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A study in mice that sheds light on how the brain remembers key details could one day help treat disorders impacting memory.
A new theory explains how the brain creates and recalls motor memories and could lead to better physical therapies to help people with injuries use their bodies again.
The answer may lie in a gene only present in humans. When expressed in mice, the gene increases the number of connections in the brain and improves the ability to learn complex tasks.
New technology will allow scientists to uncover what happens in the brain during the early stages of Parkinson's disease, which could lead to earlier diagnosis and better therapies for the disease.
- September 7, 2016
The Champalimaud Vision Award was presented to Carol Mason, Pathology & Cell Biology, in recognition of her research that lays the groundwork for new ways to treat vision loss.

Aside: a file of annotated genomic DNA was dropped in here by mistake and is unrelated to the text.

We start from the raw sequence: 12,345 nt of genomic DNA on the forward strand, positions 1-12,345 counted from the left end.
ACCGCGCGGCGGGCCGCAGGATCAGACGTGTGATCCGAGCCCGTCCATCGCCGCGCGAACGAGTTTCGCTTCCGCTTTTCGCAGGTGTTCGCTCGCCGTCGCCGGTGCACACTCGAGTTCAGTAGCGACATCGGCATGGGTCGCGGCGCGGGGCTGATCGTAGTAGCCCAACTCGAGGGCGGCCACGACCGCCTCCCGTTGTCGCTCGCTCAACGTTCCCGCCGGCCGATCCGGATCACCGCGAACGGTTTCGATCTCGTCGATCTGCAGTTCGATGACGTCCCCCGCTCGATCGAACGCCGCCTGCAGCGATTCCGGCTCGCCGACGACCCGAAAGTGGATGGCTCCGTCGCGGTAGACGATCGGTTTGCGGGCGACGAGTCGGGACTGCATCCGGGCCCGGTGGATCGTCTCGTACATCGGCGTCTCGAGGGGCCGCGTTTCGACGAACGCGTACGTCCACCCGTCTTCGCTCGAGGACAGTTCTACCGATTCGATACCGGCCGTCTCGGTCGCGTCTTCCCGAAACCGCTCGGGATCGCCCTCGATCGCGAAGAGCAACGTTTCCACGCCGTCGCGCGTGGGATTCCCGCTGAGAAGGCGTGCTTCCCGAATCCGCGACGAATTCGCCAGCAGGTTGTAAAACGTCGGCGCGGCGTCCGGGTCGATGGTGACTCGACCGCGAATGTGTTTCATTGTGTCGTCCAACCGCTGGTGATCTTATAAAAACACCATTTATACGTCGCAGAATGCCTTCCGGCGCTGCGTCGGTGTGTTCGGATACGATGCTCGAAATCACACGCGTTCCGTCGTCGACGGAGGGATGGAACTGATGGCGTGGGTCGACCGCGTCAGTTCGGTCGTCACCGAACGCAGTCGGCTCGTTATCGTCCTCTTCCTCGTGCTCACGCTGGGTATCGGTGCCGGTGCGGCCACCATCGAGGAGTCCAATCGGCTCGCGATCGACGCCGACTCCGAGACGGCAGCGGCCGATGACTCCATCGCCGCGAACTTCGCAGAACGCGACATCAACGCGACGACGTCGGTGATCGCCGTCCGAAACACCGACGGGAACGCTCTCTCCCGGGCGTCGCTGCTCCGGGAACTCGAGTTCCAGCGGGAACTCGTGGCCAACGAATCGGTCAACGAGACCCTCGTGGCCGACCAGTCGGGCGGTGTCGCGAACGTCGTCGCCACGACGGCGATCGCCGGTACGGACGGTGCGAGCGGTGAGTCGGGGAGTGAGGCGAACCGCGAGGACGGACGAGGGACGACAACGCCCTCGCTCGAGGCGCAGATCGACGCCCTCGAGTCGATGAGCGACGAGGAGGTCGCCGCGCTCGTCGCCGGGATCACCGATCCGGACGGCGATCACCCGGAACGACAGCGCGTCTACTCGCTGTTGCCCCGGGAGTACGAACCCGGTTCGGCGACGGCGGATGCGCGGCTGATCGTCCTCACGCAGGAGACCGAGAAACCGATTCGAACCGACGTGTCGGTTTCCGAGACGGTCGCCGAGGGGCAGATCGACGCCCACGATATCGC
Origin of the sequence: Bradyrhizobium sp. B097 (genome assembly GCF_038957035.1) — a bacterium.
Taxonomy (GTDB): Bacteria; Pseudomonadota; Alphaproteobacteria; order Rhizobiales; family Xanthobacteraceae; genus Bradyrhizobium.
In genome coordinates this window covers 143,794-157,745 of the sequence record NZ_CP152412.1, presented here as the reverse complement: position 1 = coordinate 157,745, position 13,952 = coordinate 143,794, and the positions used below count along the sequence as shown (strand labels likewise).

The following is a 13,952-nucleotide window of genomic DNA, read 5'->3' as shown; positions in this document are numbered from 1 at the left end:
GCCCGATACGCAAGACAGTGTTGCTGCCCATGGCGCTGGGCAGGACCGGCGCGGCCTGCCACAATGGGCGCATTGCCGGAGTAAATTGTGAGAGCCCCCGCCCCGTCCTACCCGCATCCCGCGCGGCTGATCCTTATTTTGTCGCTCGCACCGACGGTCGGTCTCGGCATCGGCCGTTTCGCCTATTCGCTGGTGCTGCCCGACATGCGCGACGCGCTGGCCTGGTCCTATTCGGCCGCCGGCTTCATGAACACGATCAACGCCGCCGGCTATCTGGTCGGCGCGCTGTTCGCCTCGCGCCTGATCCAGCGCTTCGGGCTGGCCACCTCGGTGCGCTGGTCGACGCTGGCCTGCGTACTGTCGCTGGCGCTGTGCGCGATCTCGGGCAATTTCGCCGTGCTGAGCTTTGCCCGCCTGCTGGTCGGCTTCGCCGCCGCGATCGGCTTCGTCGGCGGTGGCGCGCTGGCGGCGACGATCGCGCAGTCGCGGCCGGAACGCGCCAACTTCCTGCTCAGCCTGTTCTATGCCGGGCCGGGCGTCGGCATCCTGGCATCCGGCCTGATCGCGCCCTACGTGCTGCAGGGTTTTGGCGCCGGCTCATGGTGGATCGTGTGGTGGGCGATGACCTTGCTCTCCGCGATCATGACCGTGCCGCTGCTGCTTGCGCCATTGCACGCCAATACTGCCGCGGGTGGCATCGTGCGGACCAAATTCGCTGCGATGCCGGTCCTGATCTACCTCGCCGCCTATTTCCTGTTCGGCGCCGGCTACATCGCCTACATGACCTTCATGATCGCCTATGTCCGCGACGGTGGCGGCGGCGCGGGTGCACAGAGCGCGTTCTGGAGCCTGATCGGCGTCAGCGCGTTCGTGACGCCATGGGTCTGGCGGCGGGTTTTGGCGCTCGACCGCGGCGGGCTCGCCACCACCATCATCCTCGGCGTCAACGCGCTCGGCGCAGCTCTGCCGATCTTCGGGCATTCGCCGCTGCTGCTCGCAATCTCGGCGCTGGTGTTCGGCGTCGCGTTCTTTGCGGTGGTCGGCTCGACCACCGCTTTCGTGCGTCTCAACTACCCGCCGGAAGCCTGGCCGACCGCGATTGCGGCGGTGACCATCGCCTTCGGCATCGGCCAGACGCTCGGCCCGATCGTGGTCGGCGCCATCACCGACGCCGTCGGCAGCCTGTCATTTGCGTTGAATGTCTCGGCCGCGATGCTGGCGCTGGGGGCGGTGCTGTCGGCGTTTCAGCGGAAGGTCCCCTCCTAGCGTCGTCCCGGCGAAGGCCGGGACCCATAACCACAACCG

- July 22, 2016
People with moderate or severe pain have a 41 percent higher risk of developing prescription opioid use disorders, researchers at Columbia University Medical Center have found.
- March 24, 2016
Neurologists find that moderate to intense exercise in people over age 65 may slow decline in memory and cognitive function by 10 years.
- March 10, 2016
Columbia neuroscientists have described the activity of newly generated brain cells in awake mice—a process known as adult neurogenesis—and revealed the critical role these cells play in forming memories.
- March 3, 2016
Zuckerman Institute researchers describe new approaches to systematically quantify the diverse types of neurons in the spinal cord that could be expanded to the rest of the nervous system.
- February 19, 2016
Zuckerman Institute researcher Minoree Kohwi compares the intricate process of neural development with the precision and fluidity of a symphony.
- February 18, 2016
In studies in mice, Zuckerman Institute researchers have discovered a way to restore memory deficits found in schizophrenia by regrowing lost neuronal connections.
- February 1, 2016
High school student Randy Martinez talks about his experience in the BRAINYAC program at Columbia.